Types of Frequency Distribution

  • Unprocessed and unsorted data is a waste provides no information. Frequency Distribution is a way to sort data in a manner so that it may give the desired information.
  • Frequency implies a number of repetitions of a certain event e.g. Ram deposit his insurance premium on a monthly basis, so the frequency of payments made by Ram in a year towards insurance is 12, similarly, frequency of Monday in a week is 1. Distribution means sorting/distributing data in a particular manner.
  • Hence Frequency Distribution implies sorting or distributing data based on its frequency.

Methods of frequency distribution

  • There are two major ways in which frequency distribution is done:
    • Discrete Frequency Distribution: It measures the frequency of a discrete value.
    • Continuous Frequency distribution: It measures the frequency of a value range.

Example 1: 

  • Discrete Frequency Distribution: Number of marks obtained by each student of a class, is an example of Discrete Frequency Distribution.
Marks Obtained Number of Students
2 10
4 12
6 15
8 8
10 5

Example 2: 

  • Continuous Value Frequency Distribution: Consolidating the above data of marks based on a range of marks, is an example of Continuous Value Distribution. The range is continuous, this implies that the end of one range is the starting point of the next range.
Score Range Number of Students
0-2 10
2-4 22
4-6 27
6-8 23
8-10 13

Creating a Frequency Distribution:

Example. 3: 

2,4,5,6,2,4,7,8,4,5,9,6,10,10,9,10 are the marks obtained by students of a class, create a frequency distribution from the same.
  • Sort the data in ascending/descending order
    • 2,2,4,4,4,5,5,6,6,7,8,9,9,10,10,10
  • Find out the High-Low Range: 2 is lowest and 10 is highest
  • Count and note the frequency of discrete value or a range in tabular form as shown below

Discrete Frequency Distribution

Discrete Frequency Distribution
Marks No. of Students
2 2
4 3
5 2
6 2
7 1
8 1
9 2
10 3

Continuous Value Frequency Distribution

Continuous Value Frequency Distribution
Marks Range No. of Students
0-2 2
3- 5 5
6-8 4
9-10 5

Other Important Types of Frequency Distribution

Relative Frequency: 

  • It implies the frequency of a certain value with respect to the total frequency of all the elements in the data set. It is calculated by dividing by the frequency of value by the total frequency of all elements.
    • Considering the above example again, the relative frequency of the number of students who obtained 2 marks is calculated by dividing No. of Students who got 2 marks by a total number of students. Refer to the following table.
Total Number of Students = 16
Sum of All Relative Frequency = 1
Marks No. of Students Relative Frequency
2 2 0.13
4 3 0.19
5 2 0.13
6 2 0.13
7 1 0.06
8 1 0.06
9 2 0.13
10 3 0.19
    • It should be noted that sum of all Relative Frequency should always be 1.

Percentage Frequency Distribution

  • It is the measurement that shows how much space the frequency of an element is holding in a data set. It is obtained by multiplying the Relative Frequency by 100. Consider the following table.
    • It should be noted that sum of all percentage frequency should be 100.
Marks No. of Students Relative Frequency Percentage Frequency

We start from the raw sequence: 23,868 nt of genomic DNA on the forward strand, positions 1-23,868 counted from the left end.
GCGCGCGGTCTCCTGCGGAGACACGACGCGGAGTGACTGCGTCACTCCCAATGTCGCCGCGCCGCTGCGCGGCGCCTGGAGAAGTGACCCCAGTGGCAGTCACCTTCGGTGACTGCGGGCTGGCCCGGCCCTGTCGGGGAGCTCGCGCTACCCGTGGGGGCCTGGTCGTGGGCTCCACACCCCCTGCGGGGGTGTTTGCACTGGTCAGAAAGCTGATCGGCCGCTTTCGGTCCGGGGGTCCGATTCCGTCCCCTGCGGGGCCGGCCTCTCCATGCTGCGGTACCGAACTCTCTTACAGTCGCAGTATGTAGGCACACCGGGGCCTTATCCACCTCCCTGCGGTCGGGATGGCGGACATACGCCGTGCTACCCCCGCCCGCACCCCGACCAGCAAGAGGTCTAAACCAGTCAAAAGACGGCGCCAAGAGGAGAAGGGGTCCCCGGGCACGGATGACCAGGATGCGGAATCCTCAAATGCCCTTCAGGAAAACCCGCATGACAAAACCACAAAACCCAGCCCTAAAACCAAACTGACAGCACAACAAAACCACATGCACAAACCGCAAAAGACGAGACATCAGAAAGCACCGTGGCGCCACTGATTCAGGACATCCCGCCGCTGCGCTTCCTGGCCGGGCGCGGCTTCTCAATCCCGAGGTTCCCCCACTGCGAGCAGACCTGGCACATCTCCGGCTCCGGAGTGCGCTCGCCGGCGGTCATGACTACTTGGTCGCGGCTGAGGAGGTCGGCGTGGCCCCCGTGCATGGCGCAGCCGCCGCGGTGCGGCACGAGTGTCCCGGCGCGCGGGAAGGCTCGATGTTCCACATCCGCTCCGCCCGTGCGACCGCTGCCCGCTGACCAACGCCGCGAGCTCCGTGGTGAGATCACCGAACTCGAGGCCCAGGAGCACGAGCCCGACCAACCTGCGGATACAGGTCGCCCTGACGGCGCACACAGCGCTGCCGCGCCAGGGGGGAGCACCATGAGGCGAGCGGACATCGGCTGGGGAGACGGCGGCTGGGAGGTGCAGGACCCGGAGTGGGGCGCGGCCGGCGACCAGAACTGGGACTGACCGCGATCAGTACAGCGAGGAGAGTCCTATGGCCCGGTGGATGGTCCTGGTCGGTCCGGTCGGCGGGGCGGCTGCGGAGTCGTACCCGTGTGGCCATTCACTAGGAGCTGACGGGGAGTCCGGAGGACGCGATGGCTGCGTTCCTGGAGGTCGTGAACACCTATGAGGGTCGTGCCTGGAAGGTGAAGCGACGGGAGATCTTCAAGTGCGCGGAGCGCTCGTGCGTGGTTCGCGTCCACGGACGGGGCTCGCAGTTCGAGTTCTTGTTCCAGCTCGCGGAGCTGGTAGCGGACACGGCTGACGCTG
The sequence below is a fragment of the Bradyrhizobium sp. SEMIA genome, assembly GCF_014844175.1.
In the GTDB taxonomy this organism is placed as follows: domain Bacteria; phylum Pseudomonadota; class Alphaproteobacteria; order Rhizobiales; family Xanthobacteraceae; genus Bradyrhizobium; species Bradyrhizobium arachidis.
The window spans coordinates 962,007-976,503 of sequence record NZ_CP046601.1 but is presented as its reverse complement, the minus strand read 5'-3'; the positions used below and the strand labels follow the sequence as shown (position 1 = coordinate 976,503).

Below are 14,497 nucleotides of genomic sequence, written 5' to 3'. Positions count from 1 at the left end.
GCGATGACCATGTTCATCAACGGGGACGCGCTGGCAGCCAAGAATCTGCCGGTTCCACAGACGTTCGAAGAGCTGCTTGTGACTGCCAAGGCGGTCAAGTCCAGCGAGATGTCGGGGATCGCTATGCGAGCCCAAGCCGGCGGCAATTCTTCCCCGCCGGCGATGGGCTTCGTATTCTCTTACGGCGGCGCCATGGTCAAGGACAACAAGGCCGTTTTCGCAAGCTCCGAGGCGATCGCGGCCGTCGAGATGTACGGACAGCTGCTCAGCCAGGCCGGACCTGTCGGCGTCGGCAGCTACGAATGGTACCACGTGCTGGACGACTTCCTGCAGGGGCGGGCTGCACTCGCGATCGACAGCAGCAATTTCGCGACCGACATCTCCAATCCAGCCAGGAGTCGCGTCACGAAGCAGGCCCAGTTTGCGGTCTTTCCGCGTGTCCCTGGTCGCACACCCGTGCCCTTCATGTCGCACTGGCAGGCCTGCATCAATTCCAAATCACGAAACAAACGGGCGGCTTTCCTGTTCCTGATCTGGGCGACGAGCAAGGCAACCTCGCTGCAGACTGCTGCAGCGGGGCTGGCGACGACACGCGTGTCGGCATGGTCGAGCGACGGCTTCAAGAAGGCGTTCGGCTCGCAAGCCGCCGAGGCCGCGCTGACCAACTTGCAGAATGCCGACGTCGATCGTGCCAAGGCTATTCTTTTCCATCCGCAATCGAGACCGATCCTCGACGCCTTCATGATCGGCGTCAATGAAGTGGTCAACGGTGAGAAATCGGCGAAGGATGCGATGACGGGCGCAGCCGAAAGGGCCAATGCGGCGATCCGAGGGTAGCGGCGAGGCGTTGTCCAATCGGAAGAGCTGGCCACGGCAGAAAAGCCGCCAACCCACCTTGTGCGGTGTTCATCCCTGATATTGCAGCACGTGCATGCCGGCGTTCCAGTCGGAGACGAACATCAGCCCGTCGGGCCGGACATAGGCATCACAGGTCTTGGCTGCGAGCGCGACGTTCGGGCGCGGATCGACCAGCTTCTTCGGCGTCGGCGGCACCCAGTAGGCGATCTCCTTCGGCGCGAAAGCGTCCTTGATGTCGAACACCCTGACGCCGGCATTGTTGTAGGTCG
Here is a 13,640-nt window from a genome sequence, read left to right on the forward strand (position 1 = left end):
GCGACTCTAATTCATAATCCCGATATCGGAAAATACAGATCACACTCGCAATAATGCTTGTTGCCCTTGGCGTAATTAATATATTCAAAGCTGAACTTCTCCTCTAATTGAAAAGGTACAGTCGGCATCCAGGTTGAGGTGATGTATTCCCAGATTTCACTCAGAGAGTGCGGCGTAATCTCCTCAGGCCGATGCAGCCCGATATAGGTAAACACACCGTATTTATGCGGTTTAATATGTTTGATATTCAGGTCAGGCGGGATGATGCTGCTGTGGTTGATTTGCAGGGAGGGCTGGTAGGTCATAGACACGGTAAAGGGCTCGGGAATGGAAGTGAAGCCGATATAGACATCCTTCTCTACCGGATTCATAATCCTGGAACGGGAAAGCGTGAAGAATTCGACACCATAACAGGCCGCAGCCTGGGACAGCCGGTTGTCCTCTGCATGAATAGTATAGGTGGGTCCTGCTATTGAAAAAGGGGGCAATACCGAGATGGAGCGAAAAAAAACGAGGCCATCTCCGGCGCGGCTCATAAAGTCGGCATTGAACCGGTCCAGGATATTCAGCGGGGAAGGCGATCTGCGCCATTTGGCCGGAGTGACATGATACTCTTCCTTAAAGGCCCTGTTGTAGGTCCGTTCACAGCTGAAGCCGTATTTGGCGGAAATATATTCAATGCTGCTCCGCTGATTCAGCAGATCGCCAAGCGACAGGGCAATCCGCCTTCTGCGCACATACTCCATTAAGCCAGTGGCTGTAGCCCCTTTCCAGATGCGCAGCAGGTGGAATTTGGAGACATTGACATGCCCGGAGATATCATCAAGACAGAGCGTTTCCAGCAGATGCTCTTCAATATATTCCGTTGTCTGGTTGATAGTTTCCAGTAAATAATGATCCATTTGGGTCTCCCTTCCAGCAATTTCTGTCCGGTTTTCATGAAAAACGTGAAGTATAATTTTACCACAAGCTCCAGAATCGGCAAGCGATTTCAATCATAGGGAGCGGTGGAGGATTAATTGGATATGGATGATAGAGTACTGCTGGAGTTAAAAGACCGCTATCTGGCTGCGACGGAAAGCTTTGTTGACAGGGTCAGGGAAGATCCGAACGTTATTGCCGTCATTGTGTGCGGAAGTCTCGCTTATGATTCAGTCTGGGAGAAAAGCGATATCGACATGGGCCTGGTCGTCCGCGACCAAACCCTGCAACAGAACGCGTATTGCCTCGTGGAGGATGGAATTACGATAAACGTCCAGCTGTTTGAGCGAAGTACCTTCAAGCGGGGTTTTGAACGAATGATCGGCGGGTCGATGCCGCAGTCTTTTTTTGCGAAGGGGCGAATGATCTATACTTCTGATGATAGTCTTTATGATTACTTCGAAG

2 2 0.13 12.5
4 3 0.19 18.75
5 2 0.13 12.5
6 2 0.13 12.5
7 1 0.06 6.25
8 1 0.06 6.25
9 2 0.13 12.5
10 3 0.19 18.75

Cumulative or Less than Cumulative Frequency Distribution

  • It is the sum of a frequency and all frequencies before it. For e.g. in the above table Cumulative Frequency of all students who got 6 marks will be the sum of students who got 6 marks and all students who got less than 6 marks. Please refer to the table below:
Marks No. of Students Relative Frequency Percentage Frequency Cumulative Frequency
2 2 0.13 12.5 2
4 3 0.19 18.75 5
5 2 0.13 12.5 7
6 2 0.13 12.5 9
7 1 0.06 6.25 10
8 1 0.06 6.25 11
9 2 0.13 12.5 13
10 3 0.19 18.75 16
    • Referring to the above table, it is very clearly visible that the cumulative frequency of the last element must be equal to the total number of elements in the data set.
    • Cumulative Frequency provides a sum of referred data as well as all occurrences up to that data i.e. in the above table cumulative frequency of students who obtained marks is the sum of all candidates who got up to 6 marks i.e. from 0 to 6.

Cumulative More than Frequency

  • It is just the opposite of less than cumulative frequency, it is the difference between the total sum of all frequency’s upper element frequency. Cumulative More than Frequency of all students who got 6 marks will be the difference between total frequency and a total of students who got less than 6 marks. Consider the following table:
Marks No. of Students Relative Frequency Percentage Frequency Cumulative Frequency Cumulative More than Frequency
2 2 0.13 12.5 2 16
4 3 0.19 18.75 5 14
5 2 0.13 12.5 7 11
6 2 0.13 12.5 9 9
7 1 0.06 6.25 10 7
8 1 0.06 6.25 11 6
9 2 0.13 12.5 13 5
10 3 0.19 18.75 16 3

Cumulative Relative Frequency

  • It is obtained by dividing cumulative frequency by total frequency. E.g. relative frequency of a number of students who scored 4 marks will be obtained by dividing cumulative frequency i.e. 5 by total frequency i.e. 16 Consider the following table:
Marks No. of Students Relative Frequency Percentage Frequency Cumulative Frequency Cumulative More than Frequency Cumulative Relative Frequency
2 2 0.13 12.5 2 16 0.086956522
4 3 0.19 18.75 5 14 0.217391304
5 2 0.13 12.5 7 11 0.304347826
6 2 0.13 12.5 9 9 0.391304348
7 1 0.06 6.25 10 7 0.434782609
8 1 0.06 6.25 11 6 0.47826087
9 2 0.13 12.5 13 5 0.565217391
10 3 0.19 18.75 16 3 0.695652174
Join 40,000+ readers and get free notes in your email